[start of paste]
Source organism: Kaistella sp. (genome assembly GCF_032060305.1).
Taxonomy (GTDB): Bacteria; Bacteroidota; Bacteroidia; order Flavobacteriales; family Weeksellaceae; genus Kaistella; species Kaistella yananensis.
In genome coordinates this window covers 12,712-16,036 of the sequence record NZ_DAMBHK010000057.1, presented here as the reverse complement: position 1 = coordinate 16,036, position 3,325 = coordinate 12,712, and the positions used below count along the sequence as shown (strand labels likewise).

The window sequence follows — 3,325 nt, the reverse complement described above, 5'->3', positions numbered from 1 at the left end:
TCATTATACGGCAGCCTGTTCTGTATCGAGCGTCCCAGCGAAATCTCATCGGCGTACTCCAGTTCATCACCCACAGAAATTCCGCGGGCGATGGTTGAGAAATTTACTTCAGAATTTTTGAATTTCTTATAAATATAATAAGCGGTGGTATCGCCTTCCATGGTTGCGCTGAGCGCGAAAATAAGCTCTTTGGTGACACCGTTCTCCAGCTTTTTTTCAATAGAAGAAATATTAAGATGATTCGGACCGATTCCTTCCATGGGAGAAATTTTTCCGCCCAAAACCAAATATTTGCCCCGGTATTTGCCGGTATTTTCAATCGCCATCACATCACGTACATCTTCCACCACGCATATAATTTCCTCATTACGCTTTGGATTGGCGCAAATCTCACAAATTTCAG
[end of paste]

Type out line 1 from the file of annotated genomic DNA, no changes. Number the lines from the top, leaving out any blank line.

Source organism: Kaistella sp. (genome assembly GCF_032060305.1).